Summer Book Club: The Catholic Guide to Developing Good (and Holy) Habits

BOOK PICK: ‘Habits for Holiness’

‘Habits for Holiness’
‘Habits for Holiness’ (photo: Ascension Press)

Habits for Holiness

Small Steps for Making Big Spiritual Progress

Father Mark-Mary Ames

Ascension Press, 2021

152 pages, $14.95

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In the Catholic faith, the word “habit” refers both to a stable disposition by which we choose the good easily and with joy and to the everyday garb of a member of a religious order. This pairing is not as odd as it may seem at first glance. The point of the religious life is that the structures of the life, from the routine of work and prayer to the clothes he/she wears, slowly builds up the religious in the virtues of the Christian life.

As the Second Vatican Council reminds us, holiness is not only for religious or clerics, but for all of the People of God. A new book from Ascension Press presents the fruits of the lived experience of religious life for the benefit of the whole Church.

In Habits for Holiness: Small Steps for Making Big Spiritual Progress, Father Mark-Mary Ames, a Franciscan Friar of the Renewal, sets out to “propose the mendicant life — or more particularly, our own Franciscan life — as a model to learn from, adjust where necessary, and apply as a pattern for radically following Jesus today.” 

The book examines various aspects of our lives as Christians — “prayer, community, liturgical living, simplicity, mission, and our baptismal call” — and proposes concrete ways to grow in these areas poco a poco, “little by little.”

This “step-by-step” approach recognizes a fundamental truth about human nature: We are pilgrims. We move through life from one moment to the next, and we change gradually, in stages. Thus, we can only get anywhere — spiritually or physically — one step at a time.

The first chapter begins with the one thing necessary: prayer. Father Ames identifies many of the common obstacles to prayer, such as claims that we lack time or motivation, or feeling that prayer is useless or ineffective. He encourages us to approach prayer with a new mindset: to see prayer as food for our souls, the essence of our relationship with God. Quoting another friar, he writes, “When you love someone, you create a way to be with them.”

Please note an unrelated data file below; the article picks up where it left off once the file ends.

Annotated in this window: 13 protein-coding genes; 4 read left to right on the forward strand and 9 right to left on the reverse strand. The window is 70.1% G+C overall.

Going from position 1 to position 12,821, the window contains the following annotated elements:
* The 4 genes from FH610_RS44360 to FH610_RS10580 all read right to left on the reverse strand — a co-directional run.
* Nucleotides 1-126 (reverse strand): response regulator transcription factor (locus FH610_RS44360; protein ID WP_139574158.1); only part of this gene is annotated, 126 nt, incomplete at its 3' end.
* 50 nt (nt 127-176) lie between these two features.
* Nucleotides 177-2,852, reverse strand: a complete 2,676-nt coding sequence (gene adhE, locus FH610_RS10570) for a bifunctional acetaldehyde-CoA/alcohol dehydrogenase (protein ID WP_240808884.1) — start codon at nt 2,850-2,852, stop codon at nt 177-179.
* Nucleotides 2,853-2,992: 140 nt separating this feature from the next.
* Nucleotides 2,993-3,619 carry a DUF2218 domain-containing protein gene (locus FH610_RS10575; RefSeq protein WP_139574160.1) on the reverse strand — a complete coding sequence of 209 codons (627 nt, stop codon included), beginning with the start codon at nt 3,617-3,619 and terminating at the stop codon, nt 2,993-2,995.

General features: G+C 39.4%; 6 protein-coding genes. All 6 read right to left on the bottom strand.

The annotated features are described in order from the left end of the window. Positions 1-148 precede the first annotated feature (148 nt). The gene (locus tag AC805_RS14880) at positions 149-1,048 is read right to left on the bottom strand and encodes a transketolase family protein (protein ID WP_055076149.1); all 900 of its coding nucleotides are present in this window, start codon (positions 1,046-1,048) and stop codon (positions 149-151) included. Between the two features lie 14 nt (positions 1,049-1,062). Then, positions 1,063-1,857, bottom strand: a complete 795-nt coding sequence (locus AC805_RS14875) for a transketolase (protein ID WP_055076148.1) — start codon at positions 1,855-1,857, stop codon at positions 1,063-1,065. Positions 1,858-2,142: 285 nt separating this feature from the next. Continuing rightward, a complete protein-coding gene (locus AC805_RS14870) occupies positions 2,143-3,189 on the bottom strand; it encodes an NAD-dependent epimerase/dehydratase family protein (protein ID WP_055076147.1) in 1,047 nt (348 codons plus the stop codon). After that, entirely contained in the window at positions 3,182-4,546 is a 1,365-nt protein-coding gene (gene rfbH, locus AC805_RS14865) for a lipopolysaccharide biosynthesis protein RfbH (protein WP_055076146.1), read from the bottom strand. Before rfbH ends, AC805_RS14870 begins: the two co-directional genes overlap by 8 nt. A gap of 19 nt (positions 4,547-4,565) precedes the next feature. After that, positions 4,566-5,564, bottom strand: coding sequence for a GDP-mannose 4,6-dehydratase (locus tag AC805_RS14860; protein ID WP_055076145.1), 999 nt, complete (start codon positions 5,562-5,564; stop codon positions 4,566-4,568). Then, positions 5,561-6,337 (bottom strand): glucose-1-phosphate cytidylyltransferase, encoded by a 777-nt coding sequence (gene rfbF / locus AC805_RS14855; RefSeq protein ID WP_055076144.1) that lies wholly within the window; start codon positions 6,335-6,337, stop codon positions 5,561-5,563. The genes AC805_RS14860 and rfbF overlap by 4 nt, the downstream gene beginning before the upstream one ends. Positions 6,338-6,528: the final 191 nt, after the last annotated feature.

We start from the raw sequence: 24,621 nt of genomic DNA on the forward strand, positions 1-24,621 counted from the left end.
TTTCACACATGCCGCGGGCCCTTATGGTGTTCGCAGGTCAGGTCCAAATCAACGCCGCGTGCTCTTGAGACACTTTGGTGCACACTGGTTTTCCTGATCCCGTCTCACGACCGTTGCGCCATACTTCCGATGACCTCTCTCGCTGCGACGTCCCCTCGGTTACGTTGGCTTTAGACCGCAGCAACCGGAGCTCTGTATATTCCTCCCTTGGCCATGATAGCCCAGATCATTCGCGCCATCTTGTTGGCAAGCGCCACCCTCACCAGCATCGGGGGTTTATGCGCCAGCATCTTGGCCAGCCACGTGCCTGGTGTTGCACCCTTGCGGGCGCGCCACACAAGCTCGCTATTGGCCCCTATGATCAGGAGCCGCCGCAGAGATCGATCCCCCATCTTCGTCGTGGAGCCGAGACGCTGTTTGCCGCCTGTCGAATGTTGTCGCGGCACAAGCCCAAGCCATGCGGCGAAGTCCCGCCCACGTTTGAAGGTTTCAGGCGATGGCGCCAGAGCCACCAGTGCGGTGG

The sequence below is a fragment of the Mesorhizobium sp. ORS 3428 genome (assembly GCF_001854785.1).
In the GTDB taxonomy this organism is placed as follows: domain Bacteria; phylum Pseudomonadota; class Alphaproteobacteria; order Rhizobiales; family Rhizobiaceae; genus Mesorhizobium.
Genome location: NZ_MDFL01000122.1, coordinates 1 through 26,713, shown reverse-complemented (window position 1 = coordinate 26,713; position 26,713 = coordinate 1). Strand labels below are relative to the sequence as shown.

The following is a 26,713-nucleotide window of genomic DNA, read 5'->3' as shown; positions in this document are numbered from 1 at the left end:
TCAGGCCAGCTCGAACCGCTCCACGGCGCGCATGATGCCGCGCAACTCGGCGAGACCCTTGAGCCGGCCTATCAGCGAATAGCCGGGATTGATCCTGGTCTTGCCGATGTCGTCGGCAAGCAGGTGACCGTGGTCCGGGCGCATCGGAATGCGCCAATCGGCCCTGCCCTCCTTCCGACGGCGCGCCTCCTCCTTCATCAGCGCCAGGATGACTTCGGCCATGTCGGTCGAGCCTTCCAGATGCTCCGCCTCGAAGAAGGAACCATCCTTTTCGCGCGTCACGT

The subsequent chapters equally face up to challenges in the spiritual life and provide new approaches and practical suggestions. Community living, whether in religious life or in families, often creates hardships as individuals struggle to put aside selfishness. As Father Ames notes, “The temptation is always to divorce these real struggles and real experiences from God’s work. We label them as obstacles to holiness or obstacles to happiness or communion. But in fact, if we prayerfully invite God into these moments, we see that they are the real nitty-gritty.” It is in these moments that holiness is formed.

Habits are formed by cultures. Father Ames also asks: What kind of culture are we creating for ourselves? Through its daily routines, a monastery or friary develops a culture, and so does a family. 

Father Ames invites families to build a Catholic culture in their homes: to have spiritual conversation and prayer together, to live the liturgical year by celebrating feast days and honoring Sunday. Such practices will form us in the habit of putting our faith first.

An extended look at the priestly, prophetic and kingly call of Christians likewise includes many suggestions for building up habits for leading holy lives, from how to speak about our faith with others to reminders on the importance of nutrition and sleep for our spiritual life (we are, after all, embodied souls).

With his many suggestions, Father Ames also gives a sound piece of advice: “No one is expecting you to implement all these ideas at once. Depending on where you are in your faith life and depending on what your community looks like, some of these ideas may make more sense to you than others. The most important thing is to take the next best step for you and your family to ensure that the things you do move toward creating a loving Catholic culture.”

This book is ideal for both individual and group study. There is a sidebar with reflection questions every few pages. This book can be a useful guide for pursuing holiness — as a habit.

Nicholas Senz writes from Texas.